Some years ago I wrote a research review for the NSPCC on the impact of child abuse and neglect on children’s performance at school [2]. Research shows without doubt that abuse and neglect make more likely a whole range of undesirable outcomes for the victims, including being at greater risk of poor educational performance, mental health problems, behavioural difficulties and involvement in the criminal justice system.

That is not surprising. Some children suffer long-term effects similar to those experienced by military personnel who have been exposed to combat. So they can need expert help and, where appropriate, post-traumatic stress disorder needs to be treated by skilled professionals.

The inspectors’ report did not say as much as I would have liked about the therapeutic services these children were receiving, or not, as the case may be. The impression gained was that the services were sparse and of variable quality, because the inspectors call on local authorities to: “… satisfy themselves that specialist therapeutic interventions provided by residential placements are of good quality and suitable for the needs of children and young people.”

I would go further than that. I believe we need a thoroughgoing review of therapeutic services for abused and neglected children and young people with a view to providing a comprehensive audit of what I believe to be manifest shortfalls.

[1] Looked After Children: An inspection of the work of Youth Offending Teams with children and young people who are looked after and placed away from home. A Joint Inspection by HMI Probation, Ofsted and Estyn ISBN: 978-1-84099-584-8 December 2012
[2] Mills, C (2004) Problems at Home, Problems at School London: NSPCC -

Saturday, 15 December 2012

Getting it wrong – in Hampshire?

Wrongly taking children, who are not being abused or neglected, into care is as bad as wrongly failing to take children into care when they are being maltreated. The one type of error is the mirror image of the other.

I don’t know how accurate the Daily Mail’s recent story is. It concerns events in Hampshire, in which three children were taken from their mother in a 6 am police raid. If it is true it is utterly shocking -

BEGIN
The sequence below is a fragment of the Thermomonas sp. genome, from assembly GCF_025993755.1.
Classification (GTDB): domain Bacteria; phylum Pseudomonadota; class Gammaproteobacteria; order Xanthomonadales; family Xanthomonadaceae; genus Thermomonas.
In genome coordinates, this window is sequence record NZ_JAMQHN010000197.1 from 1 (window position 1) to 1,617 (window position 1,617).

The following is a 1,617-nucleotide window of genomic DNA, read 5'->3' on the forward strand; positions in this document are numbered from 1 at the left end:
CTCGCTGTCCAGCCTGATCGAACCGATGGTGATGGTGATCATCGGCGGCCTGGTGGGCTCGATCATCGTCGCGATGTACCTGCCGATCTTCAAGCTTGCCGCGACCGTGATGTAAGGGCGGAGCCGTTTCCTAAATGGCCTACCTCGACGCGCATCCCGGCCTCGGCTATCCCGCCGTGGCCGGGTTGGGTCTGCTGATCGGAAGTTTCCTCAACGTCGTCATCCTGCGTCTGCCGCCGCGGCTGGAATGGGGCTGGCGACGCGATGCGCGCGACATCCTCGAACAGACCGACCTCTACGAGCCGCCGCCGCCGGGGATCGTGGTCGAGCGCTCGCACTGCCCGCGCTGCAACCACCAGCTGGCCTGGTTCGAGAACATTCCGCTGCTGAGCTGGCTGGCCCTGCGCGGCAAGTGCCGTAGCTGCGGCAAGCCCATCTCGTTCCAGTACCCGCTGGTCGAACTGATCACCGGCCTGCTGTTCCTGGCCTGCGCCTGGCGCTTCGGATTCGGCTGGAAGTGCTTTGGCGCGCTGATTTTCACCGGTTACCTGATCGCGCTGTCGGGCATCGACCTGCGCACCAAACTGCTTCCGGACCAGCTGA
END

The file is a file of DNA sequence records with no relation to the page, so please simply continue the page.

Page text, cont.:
The questions the article doesn’t answer are:

·       What medical opinion was sought and obtained?
·       Why has it taken so long for the children to be returned if, as the judge is reported as saying: ‘What happened here is that a picture was painted before the facts were properly analysed, indeed before many of the facts were actually known, and then the facts were made to fit the picture’?
·       Why were the children taken in an apparently heavy-handed dawn raid with the deployment of fourteen police officers?

My view is that John Coughlan, Hampshire County Council’s director of children’s services, and the police, have some important questions to answer.

It is not good enough just to say that the council acted with the ‘best motives’, or that it was acting out of a duty ‘to secure the wellbeing of children.’ The Council and Hampshire Police need either to refute the claims made in the article or to offer to explore what went wrong with a view to understanding the causes of what seems to have been a catastrophic error.

It has always seemed odd to me that we do not usually hold Serious Case Reviews in circumstances like this. The damage done if children are wrongly taken into care can be very great. Professionals need to know what went wrong and why it went wrong. The public need to be assured that someone somewhere is learning the lessons that make a repeat less likely.


Friday, 14 December 2012

Child Sexual Abuse - Surges in Demand for Protection Services

The Child Exploitation and Online Protection Centre (Ceop) says there had been a 30% rise in reports of abuse as a result of the "Savile effect".

Back in November the Guardian reported that the NSPCC had experienced a 200% increase in calls about sexual abuse.

More generally, the BBC article also reports that the Metropolitan Police has experienced a four-fold increase in complaints of sexual assault, in the wake of the Savile allegations.

It quotes the director of the NSPCC helpline as saying that by speaking out Savile's victims have raised awareness of child sex abuse so emboldening others to do the same.

We do not know how reports of abuse map to actual incidence and prevalence. Clearly there is a big ‘iceberg effect’ with much abuse going unreported.

But more reports of abuse mean more work for agencies and professionals, stretching already under-funded services. The Savile affair demonstrates the need for child protection services which are flexible and which are capable of rapid expansion to take account of surges in demand.